Recent findings suggested the serotonin system may be an effective target for prevention and treatment of mild cognitive impairment. “Now that we have more evidence that serotonin is a chemical that appears affected early in...
By the time you start losing your memory, it’s almost too late. That’s because the damage to your brain associated with Alzheimer’s disease (AD) may already have been going on for as long as twenty years....
For decades, the only way to officially diagnose Alzheimer’s disease was by analysing a patient’s brain during a postmortem. More recently, physicians have been able to use positron emission tomography scans of the brains of living people...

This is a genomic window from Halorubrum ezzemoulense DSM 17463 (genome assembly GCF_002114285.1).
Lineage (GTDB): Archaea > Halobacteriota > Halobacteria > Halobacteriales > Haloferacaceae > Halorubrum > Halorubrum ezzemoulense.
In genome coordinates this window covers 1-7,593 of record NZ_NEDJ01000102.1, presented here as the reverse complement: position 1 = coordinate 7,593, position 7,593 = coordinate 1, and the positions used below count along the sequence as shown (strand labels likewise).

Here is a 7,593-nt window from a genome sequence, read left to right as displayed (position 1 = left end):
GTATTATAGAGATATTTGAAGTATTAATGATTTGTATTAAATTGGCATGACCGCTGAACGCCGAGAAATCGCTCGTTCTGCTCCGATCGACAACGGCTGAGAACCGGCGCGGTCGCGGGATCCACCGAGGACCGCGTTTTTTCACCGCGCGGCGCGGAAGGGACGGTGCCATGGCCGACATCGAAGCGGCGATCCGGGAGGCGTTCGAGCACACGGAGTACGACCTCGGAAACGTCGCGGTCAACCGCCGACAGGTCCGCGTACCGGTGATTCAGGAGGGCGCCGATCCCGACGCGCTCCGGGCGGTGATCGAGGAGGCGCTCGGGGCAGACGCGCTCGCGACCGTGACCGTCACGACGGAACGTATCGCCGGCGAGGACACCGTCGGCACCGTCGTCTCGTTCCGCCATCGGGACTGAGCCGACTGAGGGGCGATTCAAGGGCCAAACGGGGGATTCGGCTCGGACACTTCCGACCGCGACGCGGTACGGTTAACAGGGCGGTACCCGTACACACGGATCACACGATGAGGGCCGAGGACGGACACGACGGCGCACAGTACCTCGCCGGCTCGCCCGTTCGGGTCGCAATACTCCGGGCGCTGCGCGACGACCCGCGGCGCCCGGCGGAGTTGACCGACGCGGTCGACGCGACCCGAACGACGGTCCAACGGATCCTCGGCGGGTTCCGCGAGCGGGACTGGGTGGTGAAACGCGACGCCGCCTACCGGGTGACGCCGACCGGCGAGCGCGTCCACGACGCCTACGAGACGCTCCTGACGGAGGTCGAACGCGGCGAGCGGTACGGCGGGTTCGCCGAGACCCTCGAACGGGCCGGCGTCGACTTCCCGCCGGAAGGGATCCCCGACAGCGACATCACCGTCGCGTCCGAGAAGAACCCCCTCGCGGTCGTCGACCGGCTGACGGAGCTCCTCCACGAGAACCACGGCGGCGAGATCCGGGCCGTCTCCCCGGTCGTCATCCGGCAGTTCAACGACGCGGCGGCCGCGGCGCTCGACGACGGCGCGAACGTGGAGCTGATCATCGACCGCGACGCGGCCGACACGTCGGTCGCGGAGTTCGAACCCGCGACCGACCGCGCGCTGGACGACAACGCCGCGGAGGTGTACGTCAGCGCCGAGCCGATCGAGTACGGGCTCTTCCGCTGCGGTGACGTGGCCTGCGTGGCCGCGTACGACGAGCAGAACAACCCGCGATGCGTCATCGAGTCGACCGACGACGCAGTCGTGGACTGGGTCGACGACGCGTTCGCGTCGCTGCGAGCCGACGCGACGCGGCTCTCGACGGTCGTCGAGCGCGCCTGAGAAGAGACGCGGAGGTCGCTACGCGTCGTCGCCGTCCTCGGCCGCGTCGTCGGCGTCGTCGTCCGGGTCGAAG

The material presented through the Think Tank feature on this website is in no way intended to replace professional medical care or attention by a qualified practitioner. WBHI strongly advises all questioners and viewers using this feature with health problems to consult a qualified physician, especially before starting any treatment. The materials provided on this website cannot and should not be used as a basis for diagnosis or choice of treatment. The materials are not exhaustive and cannot always respect all the most recent research in all areas of medicine.